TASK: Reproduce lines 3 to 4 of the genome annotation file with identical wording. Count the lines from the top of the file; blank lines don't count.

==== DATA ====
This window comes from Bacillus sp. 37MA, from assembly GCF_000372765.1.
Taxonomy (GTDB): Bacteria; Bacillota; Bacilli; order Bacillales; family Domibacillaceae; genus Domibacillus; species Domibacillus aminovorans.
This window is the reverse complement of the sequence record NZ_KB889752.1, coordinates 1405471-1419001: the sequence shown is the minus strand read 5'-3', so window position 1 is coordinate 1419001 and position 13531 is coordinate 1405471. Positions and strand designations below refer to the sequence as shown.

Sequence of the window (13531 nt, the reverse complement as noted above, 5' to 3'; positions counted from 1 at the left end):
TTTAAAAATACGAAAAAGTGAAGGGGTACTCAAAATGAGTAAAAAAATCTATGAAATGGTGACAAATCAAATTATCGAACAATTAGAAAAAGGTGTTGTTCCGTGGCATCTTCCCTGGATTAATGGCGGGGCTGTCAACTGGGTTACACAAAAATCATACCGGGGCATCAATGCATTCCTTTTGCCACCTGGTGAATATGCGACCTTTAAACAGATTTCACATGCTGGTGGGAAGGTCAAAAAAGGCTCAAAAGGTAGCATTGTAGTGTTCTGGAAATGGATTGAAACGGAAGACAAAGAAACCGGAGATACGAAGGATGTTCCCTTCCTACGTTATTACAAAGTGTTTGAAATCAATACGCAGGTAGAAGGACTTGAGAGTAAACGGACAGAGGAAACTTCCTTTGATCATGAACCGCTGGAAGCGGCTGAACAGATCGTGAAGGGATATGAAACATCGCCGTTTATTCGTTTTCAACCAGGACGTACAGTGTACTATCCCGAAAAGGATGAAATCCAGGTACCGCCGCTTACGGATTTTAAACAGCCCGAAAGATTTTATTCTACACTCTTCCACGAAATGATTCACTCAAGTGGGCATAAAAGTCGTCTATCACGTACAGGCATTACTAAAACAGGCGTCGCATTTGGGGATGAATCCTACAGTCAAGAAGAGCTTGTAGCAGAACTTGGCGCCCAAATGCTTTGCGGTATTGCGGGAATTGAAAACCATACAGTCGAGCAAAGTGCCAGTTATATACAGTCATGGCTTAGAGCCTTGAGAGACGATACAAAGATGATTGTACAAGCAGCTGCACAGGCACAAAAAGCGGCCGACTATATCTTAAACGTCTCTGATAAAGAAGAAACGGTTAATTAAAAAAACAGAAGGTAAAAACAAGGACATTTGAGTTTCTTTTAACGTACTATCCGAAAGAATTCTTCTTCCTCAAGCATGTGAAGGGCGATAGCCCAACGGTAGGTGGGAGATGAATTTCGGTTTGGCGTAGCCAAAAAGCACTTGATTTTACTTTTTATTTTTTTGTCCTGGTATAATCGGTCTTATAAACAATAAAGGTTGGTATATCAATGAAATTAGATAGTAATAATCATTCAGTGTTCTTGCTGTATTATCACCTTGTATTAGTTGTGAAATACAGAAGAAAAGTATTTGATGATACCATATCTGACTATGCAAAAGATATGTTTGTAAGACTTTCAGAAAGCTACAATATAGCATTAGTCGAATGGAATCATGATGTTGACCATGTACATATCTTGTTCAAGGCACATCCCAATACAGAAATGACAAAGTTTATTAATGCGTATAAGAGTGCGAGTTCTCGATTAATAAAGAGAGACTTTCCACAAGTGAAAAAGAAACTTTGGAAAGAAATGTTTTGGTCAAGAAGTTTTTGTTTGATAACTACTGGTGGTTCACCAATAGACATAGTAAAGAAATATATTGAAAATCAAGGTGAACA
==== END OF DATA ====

This window is the reverse complement of the sequence record NZ_KB889752.1, coordinates 1405471-1419001: the sequence shown is the minus strand read 5'-3', so window position 1 is coordinate 1419001 and position 13531 is coordinate 1405471. Positions and strand designations below refer to the sequence as shown.

Sequence of the window (13531 nt, the reverse complement as noted above, 5' to 3'; positions counted from 1 at the left end):